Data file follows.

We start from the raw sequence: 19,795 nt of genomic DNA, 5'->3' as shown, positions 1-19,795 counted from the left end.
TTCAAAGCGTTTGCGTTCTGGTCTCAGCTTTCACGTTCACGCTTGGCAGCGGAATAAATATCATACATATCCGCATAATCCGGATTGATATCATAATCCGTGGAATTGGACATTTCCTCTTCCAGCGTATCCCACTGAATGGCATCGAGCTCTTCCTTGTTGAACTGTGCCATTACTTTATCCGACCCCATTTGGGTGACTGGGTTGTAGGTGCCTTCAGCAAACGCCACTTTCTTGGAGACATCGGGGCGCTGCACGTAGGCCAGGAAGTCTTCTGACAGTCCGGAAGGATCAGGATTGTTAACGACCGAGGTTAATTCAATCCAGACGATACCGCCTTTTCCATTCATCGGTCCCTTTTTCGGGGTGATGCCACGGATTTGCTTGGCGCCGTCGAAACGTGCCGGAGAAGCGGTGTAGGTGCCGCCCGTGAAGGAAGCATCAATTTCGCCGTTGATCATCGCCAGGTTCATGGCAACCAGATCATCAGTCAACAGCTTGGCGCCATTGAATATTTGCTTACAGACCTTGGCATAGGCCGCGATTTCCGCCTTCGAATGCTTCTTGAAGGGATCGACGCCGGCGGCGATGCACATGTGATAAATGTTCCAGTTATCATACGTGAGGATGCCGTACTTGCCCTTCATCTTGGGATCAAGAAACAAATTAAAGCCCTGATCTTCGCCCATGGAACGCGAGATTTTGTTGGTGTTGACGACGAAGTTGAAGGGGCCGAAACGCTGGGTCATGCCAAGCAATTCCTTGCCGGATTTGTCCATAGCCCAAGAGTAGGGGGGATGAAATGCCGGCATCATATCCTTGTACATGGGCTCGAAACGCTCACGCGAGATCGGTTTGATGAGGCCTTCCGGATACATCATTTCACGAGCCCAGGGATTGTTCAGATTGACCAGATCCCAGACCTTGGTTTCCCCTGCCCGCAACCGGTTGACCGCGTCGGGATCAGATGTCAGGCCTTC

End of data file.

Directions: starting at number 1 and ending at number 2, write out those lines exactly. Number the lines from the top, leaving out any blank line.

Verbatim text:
We start from the raw sequence: 19,795 nt of genomic DNA, 5'->3' as shown, positions 1-19,795 counted from the left end.
TTCAAAGCGTTTGCGTTCTGGTCTCAGCTTTCACGTTCACGCTTGGCAGCGGAATAAATATCATACATATCCGCATAATCCGGATTGATATCATAATCCGTGGAATTGGACATTTCCTCTTCCAGCGTATCCCACTGAATGGCATCGAGCTCTTCCTTGTTGAACTGTGCCATTACTTTATCCGACCCCATTTGGGTGACTGGGTTGTAGGTGCCTTCAGCAAACGCCACTTTCTTGGAGACATCGGGGCGCTGCACGTAGGCCAGGAAGTCTTCTGACAGTCCGGAAGGATCAGGATTGTTAACGACCGAGGTTAATTCAATCCAGACGATACCGCCTTTTCCATTCATCGGTCCCTTTTTCGGGGTGATGCCACGGATTTGCTTGGCGCCGTCGAAACGTGCCGGAGAAGCGGTGTAGGTGCCGCCCGTGAAGGAAGCATCAATTTCGCCGTTGATCATCGCCAGGTTCATGGCAACCAGATCATCAGTCAACAGCTTGGCGCCATTGAATATTTGCTTACAGACCTTGGCATAGGCCGCGATTTCCGCCTTCGAATGCTTCTTGAAGGGATCGACGCCGGCGGCGATGCACATGTGATAAATGTTCCAGTTATCATACGTGAGGATGCCGTACTTGCCCTTCATCTTGGGATCAAGAAACAAATTAAAGCCCTGATCTTCGCCCATGGAACGCGAGATTTTGTTGGTGTTGACGACGAAGTTGAAGGGGCCGAAACGCTGGGTCATGCCAAGCAATTCCTTGCCGGATTTGTCCATAGCCCAAGAGTAGGGGGGATGAAATGCCGGCATCATATCCTTGTACATGGGCTCGAAACGCTCACGCGAGATCGGTTTGATGAGGCCTTCCGGATACATCATTTCACGAGCCCAGGGATTGTTCAGATTGACCAGATCCCAGACCTTGGTTTCCCCTGCCCGCAACCGGTTGACCGCGTCGGGATCAGATGTCAGGCCTTC